THE Woodland Trust is urging gardeners not to buy rhododendron ponticum this spring, as it looks to stem the threat of deadly tree disease and protect our native wildlife.

The popular plant may look nice but not only can it carry disease, it is known as an “invasive species” which can wipe out huge swathes of native woodland plants – and is particularly troublesome in our rare temperate rainforests - and costs the country millions a year to tackle.

The Woodland Trust alone spent £360,000 during the past year on invasive plant control, which includes removing rhododendron which spreads fast and crowds out other plants.

The Trust says it is a time consuming, painstaking process to remove them by root.

It adds that imported rhododendron plants carry a strong risk of arriving with the deadly disease Phytophthora ramorum, which can be fatal to more than 150 plant species.

In the UK, the control programme for this disease has resulted in large scale felling of larch plantations which harms our timber industry. 

Rebecca Gosling is a tree disease expert at the Woodland Trust and in the build up to Invasive Non-Native Species Week (INNS) Week, says more should be done to tackle the threat of rhododendron ponticum, including action from the Government.

She said: “Rhododendron ponticum is a real problem for the UK’s native plants and trees. It is choking native woodland and shading out characteristic plants, including in important temperate rainforests which cover just one per cent of land in the UK. 

“Action must be taken to protect further species and habitats from the same fate. Increased trade and the growing impacts of climate change furthers the likelihood of new species introductions. As a top five driver of biodiversity decline, the Government must treat invasive non- native species as a priority issue. A failure to get a grip on these will also make it harder to meet nature recovery targets and halt the decline in species abundance by 2030.”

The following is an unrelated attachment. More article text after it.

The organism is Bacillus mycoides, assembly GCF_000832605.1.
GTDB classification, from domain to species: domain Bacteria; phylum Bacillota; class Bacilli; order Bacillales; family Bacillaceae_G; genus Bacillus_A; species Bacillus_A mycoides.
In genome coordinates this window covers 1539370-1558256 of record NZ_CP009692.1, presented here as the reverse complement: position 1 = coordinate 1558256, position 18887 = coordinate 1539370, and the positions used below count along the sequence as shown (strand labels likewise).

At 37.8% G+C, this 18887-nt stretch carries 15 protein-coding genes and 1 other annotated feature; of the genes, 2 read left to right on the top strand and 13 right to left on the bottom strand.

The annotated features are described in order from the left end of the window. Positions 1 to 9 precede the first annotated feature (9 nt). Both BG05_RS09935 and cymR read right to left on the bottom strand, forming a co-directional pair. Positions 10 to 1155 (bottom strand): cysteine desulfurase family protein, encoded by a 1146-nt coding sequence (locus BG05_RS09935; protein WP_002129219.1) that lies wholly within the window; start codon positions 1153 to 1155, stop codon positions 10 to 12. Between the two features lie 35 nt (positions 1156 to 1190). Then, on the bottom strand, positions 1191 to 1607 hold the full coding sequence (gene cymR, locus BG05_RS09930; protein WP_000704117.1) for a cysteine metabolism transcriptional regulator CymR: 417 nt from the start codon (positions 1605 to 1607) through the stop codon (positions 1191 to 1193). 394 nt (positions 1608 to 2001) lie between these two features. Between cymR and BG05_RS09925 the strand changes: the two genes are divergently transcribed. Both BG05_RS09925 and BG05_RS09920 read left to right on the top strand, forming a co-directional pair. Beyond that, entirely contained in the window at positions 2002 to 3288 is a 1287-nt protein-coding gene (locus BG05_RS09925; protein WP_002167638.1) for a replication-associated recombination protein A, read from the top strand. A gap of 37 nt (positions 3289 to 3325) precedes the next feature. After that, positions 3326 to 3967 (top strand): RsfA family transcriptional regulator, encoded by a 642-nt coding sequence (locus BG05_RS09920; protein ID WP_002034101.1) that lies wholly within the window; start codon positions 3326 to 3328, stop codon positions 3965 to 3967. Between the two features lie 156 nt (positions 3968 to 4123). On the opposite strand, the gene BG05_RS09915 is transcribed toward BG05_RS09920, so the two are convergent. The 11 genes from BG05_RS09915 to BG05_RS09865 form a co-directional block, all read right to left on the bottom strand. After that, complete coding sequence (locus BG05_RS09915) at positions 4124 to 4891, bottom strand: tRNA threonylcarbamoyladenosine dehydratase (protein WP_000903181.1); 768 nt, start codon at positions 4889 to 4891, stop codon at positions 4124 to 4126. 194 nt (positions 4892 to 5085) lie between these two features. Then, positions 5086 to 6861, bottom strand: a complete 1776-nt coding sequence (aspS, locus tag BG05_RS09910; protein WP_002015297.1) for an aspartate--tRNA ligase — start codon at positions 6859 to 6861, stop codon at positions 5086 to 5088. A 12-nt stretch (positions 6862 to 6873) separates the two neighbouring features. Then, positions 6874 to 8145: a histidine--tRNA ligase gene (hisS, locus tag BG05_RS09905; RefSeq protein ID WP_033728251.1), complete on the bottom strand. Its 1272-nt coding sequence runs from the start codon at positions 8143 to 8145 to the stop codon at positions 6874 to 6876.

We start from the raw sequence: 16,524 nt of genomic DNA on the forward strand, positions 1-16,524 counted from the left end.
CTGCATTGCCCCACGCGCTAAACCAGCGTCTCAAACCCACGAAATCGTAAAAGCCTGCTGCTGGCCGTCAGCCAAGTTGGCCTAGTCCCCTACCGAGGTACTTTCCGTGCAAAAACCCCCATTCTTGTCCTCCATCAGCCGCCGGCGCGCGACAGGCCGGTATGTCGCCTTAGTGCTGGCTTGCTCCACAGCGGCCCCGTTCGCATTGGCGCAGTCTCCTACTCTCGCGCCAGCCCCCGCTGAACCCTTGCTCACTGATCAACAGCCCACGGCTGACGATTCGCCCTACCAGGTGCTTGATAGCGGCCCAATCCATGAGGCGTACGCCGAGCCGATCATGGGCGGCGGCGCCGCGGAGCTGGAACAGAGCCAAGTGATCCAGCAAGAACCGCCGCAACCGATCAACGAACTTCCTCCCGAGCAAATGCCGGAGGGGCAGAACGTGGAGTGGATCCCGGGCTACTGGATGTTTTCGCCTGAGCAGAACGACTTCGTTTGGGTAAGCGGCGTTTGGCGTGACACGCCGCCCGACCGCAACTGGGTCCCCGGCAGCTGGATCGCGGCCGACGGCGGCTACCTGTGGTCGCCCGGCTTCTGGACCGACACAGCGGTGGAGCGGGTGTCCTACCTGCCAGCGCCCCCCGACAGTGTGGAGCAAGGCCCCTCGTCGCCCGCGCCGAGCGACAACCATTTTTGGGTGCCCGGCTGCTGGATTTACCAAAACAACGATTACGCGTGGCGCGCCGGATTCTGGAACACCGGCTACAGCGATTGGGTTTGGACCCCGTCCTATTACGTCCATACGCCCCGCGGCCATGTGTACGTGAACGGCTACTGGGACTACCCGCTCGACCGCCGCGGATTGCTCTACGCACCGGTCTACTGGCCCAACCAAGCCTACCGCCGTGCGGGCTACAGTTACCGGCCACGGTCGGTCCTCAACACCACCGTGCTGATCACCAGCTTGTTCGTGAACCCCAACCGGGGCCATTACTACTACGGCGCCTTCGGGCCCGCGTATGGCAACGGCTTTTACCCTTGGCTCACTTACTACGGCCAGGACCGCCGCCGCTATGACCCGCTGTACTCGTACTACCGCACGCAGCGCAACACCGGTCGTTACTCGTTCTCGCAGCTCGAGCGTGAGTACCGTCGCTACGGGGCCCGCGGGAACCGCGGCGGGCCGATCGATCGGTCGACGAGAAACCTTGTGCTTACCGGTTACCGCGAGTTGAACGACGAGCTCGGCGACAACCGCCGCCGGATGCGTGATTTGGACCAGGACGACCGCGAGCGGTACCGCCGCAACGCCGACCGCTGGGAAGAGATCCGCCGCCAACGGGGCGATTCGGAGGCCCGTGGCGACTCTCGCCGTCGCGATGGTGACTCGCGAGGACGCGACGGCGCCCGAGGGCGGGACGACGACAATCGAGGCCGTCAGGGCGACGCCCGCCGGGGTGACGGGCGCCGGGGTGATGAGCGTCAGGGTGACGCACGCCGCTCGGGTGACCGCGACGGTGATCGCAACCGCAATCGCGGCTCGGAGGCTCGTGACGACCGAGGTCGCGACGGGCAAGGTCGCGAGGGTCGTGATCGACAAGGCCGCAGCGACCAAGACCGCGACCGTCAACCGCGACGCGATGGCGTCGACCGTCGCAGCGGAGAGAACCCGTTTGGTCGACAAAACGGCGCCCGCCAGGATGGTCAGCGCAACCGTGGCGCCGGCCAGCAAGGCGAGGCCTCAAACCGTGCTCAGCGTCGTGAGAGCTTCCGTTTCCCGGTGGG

Invasive non-native species (INNS) are animals, plants or pathogens that have been introduced to an area outside their natural range as a result of human activities and not part of the natural spread of species, and cause a negative effect on the environment, population and/or economy.

INNS play a key role in 60 per cent of recorded global species extinctions and are the sole factor responsible for 16 per cent of documented global animal and plant extinctions.

The Trust believes that current measures are not effective at preventing species from establishing in the UK with the rates of INNS establishment increasing since 1960 with no indication that trends are changing. There are an estimated 311 different invasive species in Great Britain alone.